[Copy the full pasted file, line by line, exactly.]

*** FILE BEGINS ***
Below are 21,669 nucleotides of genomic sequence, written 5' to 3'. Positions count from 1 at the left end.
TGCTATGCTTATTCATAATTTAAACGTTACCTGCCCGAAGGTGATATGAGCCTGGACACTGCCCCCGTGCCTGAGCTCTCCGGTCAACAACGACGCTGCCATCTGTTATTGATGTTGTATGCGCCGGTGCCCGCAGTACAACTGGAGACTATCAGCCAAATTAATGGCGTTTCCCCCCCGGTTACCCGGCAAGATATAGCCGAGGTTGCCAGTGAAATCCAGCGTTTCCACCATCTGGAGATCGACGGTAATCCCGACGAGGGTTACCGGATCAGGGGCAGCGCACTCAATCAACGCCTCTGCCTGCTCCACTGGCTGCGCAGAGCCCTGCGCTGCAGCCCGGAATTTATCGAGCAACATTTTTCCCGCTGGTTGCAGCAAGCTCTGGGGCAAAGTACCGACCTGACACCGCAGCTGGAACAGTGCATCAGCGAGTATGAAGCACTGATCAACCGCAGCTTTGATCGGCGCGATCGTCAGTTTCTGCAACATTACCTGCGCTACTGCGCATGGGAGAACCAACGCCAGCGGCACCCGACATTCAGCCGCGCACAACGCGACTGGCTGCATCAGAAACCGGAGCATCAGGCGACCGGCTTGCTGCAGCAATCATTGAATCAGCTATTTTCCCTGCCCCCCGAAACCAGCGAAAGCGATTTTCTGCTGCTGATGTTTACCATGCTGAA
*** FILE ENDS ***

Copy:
Below are 21,669 nucleotides of genomic sequence, written 5' to 3'. Positions count from 1 at the left end.
TGCTATGCTTATTCATAATTTAAACGTTACCTGCCCGAAGGTGATATGAGCCTGGACACTGCCCCCGTGCCTGAGCTCTCCGGTCAACAACGACGCTGCCATCTGTTATTGATGTTGTATGCGCCGGTGCCCGCAGTACAACTGGAGACTATCAGCCAAATTAATGGCGTTTCCCCCCCGGTTACCCGGCAAGATATAGCCGAGGTTGCCAGTGAAATCCAGCGTTTCCACCATCTGGAGATCGACGGTAATCCCGACGAGGGTTACCGGATCAGGGGCAGCGCACTCAATCAACGCCTCTGCCTGCTCCACTGGCTGCGCAGAGCCCTGCGCTGCAGCCCGGAATTTATCGAGCAACATTTTTCCCGCTGGTTGCAGCAAGCTCTGGGGCAAAGTACCGACCTGACACCGCAGCTGGAACAGTGCATCAGCGAGTATGAAGCACTGATCAACCGCAGCTTTGATCGGCGCGATCGTCAGTTTCTGCAACATTACCTGCGCTACTGCGCATGGGAGAACCAACGCCAGCGGCACCCGACATTCAGCCGCGCACAACGCGACTGGCTGCATCAGAAACCGGAGCATCAGGCGACCGGCTTGCTGCAGCAATCATTGAATCAGCTATTTTCCCTGCCCCCCGAAACCAGCGAAAGCGATTTTCTGCTGCTGATGTTTACCATGCTGAA